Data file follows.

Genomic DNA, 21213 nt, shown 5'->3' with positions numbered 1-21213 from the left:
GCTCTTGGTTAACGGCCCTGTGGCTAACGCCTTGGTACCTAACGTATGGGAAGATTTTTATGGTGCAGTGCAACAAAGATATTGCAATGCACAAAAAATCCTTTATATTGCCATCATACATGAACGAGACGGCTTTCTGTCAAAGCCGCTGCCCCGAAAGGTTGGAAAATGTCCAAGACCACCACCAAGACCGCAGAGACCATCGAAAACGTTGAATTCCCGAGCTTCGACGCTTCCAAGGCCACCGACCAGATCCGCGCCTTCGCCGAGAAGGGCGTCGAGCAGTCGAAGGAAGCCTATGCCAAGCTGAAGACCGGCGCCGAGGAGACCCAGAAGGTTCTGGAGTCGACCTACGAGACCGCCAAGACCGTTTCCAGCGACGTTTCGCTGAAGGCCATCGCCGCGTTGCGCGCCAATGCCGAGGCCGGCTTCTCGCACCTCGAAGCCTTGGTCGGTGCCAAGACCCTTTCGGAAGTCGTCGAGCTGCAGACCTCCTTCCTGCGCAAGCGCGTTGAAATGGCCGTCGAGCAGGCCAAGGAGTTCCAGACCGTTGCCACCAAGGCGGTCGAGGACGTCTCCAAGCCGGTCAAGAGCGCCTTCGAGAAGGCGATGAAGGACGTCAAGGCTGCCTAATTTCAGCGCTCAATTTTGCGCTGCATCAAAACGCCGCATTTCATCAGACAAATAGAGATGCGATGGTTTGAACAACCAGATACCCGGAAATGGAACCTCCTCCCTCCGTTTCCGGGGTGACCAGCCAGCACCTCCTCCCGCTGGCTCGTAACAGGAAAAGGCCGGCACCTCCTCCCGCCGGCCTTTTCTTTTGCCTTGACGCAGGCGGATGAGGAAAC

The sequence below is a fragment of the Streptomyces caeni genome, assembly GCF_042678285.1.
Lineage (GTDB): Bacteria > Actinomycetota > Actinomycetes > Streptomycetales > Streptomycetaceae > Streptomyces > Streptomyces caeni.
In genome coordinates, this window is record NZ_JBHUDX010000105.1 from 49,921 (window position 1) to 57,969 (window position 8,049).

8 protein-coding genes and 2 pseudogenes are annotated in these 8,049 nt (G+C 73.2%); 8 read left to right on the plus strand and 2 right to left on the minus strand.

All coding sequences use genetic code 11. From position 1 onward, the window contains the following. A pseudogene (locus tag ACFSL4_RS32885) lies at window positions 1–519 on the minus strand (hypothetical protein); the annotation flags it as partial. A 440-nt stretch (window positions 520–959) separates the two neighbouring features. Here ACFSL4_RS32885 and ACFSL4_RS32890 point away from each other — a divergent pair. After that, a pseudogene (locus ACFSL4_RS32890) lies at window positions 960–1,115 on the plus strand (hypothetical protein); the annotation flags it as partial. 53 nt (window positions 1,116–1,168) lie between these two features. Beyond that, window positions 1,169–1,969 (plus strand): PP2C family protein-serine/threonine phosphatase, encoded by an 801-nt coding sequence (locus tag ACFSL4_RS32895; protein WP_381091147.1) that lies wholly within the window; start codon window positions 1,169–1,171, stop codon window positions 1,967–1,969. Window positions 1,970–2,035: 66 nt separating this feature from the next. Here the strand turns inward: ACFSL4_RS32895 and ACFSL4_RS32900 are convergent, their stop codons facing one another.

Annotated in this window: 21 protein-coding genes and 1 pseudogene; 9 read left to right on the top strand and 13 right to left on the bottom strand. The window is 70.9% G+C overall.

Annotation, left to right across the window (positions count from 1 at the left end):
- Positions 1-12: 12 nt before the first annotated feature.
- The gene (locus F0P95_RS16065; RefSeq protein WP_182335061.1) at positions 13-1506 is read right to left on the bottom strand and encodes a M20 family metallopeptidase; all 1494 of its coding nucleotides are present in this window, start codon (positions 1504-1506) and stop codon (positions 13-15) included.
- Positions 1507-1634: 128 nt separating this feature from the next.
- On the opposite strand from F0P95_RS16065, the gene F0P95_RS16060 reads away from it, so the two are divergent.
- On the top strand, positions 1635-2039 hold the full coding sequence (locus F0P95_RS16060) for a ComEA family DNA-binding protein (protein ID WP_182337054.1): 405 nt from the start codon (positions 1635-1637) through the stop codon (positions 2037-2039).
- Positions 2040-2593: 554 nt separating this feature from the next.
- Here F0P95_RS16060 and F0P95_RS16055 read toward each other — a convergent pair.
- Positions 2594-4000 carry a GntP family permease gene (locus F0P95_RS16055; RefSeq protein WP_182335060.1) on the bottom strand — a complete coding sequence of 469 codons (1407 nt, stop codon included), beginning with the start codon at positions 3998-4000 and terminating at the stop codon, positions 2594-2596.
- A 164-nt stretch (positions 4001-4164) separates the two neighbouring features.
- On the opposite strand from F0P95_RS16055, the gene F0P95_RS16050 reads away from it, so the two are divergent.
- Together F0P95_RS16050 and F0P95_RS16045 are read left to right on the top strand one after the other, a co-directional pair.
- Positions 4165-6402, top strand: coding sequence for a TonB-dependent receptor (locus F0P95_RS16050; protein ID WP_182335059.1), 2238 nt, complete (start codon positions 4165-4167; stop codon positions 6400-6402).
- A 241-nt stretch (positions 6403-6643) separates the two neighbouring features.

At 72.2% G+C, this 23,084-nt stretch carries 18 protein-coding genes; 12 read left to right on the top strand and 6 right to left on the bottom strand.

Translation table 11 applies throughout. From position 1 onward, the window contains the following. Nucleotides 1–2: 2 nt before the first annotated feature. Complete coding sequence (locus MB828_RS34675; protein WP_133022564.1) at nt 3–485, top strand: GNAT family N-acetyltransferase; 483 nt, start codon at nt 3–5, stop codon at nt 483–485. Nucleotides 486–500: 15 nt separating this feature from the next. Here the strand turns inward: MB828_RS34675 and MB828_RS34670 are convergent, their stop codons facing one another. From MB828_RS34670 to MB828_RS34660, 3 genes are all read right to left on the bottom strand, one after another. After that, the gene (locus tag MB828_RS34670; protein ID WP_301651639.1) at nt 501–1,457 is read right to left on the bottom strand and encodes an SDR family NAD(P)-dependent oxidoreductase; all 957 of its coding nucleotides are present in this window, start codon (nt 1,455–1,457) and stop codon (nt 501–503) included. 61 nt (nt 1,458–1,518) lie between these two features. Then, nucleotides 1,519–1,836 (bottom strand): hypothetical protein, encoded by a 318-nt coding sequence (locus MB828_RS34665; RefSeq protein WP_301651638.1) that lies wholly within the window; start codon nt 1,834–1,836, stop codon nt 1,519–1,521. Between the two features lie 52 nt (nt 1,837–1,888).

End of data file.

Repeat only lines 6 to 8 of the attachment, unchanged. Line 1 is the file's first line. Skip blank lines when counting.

8 protein-coding genes and 2 pseudogenes are annotated in these 8,049 nt (G+C 73.2%); 8 read left to right on the plus strand and 2 right to left on the minus strand.

All coding sequences use genetic code 11. From position 1 onward, the window contains the following. A pseudogene (locus tag ACFSL4_RS32885) lies at window positions 1–519 on the minus strand (hypothetical protein); the annotation flags it as partial. A 440-nt stretch (window positions 520–959) separates the two neighbouring features. Here ACFSL4_RS32885 and ACFSL4_RS32890 point away from each other — a divergent pair. After that, a pseudogene (locus ACFSL4_RS32890) lies at window positions 960–1,115 on the plus strand (hypothetical protein); the annotation flags it as partial. 53 nt (window positions 1,116–1,168) lie between these two features. Beyond that, window positions 1,169–1,969 (plus strand): PP2C family protein-serine/threonine phosphatase, encoded by an 801-nt coding sequence (locus tag ACFSL4_RS32895; protein WP_381091147.1) that lies wholly within the window; start codon window positions 1,169–1,171, stop codon window positions 1,967–1,969. Window positions 1,970–2,035: 66 nt separating this feature from the next. Here the strand turns inward: ACFSL4_RS32895 and ACFSL4_RS32900 are convergent, their stop codons facing one another.

Annotated in this window: 21 protein-coding genes and 1 pseudogene; 9 read left to right on the top strand and 13 right to left on the bottom strand. The window is 70.9% G+C overall.